In the first year of the statewide 2% tax levy cap, the Bronxville Board of Education has begun its review of a proposed spending plan showing a 2.3% budget-to-budget increase. The next step will make various adjustments and identify specific ways to lower expenditures. It would take reductions of $314,490 to meet the cap and reductions of over $1 million to stay at zero growth.
Board President Jim Hudson introduced the process by explaining that unfunded mandates make it more difficult to comply with a tax cap, but thus far the state has not provided any relief. Further, he pointed out that by retiring some debt, the effective tax cap for Bronxville is actually 1.5%. Any budget below a 2% tax levy increase requires majority approval in the school budget election; a budget above the cap requires a 60% override. He concluded by pointing out that cost containment efforts in prior years have successfully preserved programs, but that it was getting increasingly difficult to do so.
In his message Superintendent David Quattrone echoed these comments by referring to "a sustainable model of excellence" as the key goal of district planning. Strategic budgeting, he said, had focused on reductions in non-instructional areas, preserving a comprehensive array of services and programs that add value to student development. While sustainability is a long-term effort, he cited recent collective bargaining agreements as one example of better alignment of compensation with the rate of inflation. Finally, he pointed out that the proposed budget includes a number of innovations such as new high school electives. One major cost driver is an expected huge increase in flood insurance premiums, estimated at $300,000 -- roughly the size of the dollar amount exceeding the cap.
Enrollment is stable, he reported. Although overall staffing has decreased by 33.6 positions since 2008, next year's budget includes one additional position, a school psychologist, funded in 2011-12 by a grant that is no longer available. He reviewed special education revenue and enrollments, and explained the changing insurance picture stemming from the August flood.
Mandatory employer contributions to pensions and health benefit premiums also contribute to budget increases, though Carlin pointed out that recent negotiations have resulted in a higher percentage of contribution by teachers and other staff members. Unfunded mandates include not only these contributions but also expenditures for testing, audits, special education, and private school transportation. The budget also includes non-discretionary costs such as workers compensation, utilities, insurance, and social security.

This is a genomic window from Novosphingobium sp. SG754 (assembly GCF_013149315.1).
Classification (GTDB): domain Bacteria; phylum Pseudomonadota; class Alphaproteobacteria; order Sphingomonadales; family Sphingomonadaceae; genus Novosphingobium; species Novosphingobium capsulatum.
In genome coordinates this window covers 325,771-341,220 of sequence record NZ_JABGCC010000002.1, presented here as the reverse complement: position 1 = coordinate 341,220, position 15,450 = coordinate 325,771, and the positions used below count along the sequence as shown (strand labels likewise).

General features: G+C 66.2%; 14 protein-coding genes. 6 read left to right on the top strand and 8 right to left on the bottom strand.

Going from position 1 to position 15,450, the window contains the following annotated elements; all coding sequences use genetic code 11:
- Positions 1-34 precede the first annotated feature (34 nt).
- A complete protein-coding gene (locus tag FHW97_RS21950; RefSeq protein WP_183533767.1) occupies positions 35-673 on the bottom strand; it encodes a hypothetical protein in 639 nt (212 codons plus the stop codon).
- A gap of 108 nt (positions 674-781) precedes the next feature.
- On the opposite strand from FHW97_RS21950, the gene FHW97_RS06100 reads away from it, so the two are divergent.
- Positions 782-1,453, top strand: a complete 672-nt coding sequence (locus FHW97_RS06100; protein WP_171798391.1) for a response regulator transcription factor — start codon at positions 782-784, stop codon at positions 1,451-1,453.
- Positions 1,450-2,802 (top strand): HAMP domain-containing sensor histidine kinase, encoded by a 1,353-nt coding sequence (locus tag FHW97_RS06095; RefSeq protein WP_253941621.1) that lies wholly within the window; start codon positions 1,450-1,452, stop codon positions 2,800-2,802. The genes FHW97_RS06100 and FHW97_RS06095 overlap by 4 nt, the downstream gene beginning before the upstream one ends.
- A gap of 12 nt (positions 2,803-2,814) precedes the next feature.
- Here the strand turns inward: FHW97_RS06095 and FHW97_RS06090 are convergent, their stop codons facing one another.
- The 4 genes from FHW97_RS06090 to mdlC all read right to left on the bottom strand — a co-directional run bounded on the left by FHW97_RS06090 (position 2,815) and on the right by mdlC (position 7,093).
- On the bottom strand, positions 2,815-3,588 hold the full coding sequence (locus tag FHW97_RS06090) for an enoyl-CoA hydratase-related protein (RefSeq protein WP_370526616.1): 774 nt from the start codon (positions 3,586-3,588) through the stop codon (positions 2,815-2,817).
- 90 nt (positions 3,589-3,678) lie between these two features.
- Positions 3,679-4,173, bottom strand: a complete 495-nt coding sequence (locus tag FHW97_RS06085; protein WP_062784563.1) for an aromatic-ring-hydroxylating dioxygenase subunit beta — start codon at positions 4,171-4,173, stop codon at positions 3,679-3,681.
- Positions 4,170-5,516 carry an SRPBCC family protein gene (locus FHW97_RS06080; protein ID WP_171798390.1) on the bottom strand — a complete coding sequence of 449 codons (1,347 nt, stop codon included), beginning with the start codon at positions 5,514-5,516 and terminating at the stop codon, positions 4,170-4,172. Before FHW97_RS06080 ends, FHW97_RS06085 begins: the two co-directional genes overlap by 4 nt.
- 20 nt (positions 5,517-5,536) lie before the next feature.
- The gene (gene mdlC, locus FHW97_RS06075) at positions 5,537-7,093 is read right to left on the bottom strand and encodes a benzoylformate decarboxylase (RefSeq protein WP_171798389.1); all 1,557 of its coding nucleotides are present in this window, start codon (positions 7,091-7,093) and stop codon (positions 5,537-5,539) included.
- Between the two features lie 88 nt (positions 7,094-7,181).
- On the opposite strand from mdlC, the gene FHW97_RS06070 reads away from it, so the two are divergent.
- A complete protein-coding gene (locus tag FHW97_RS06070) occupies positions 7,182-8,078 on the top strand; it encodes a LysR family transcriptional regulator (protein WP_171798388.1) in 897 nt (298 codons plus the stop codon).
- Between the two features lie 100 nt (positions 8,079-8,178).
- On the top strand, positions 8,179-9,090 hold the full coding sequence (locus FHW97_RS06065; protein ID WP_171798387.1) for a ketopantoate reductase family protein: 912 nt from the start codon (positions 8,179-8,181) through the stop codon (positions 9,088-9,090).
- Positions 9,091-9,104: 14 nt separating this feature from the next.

An extensive period of comment and questions followed the
presentation. Board comments focused on the technicalities of the tax
cap, how best to show year-to-year salary comparisons, state aid trends,
and what reductions might be possible and reasonable in the area of
private school transportation. Looking for ways to get below the tax cap or even a 0% increase, Board members also asked about administrative consolidation, moving away from textbooks, hiring practices, extra-curricular participation, alternate approaches to health insurance, and how the Foundation or PTA might offset costs. Another area of interest was how best to deploy reserves.
Public comments and questions concerned reserves, pension costs, advocacy for private school transportation, support for full-day kindergarten, concern about sixth grade class size, and the opportunity to consolidate services with neighboring districts.
The workshop lasted a little over two hours, and the administration will proceed to analyze the impact of various budget reduction scenarios and make adjustments as new information arrives. The next update will be at the regular Board meeting on February 16.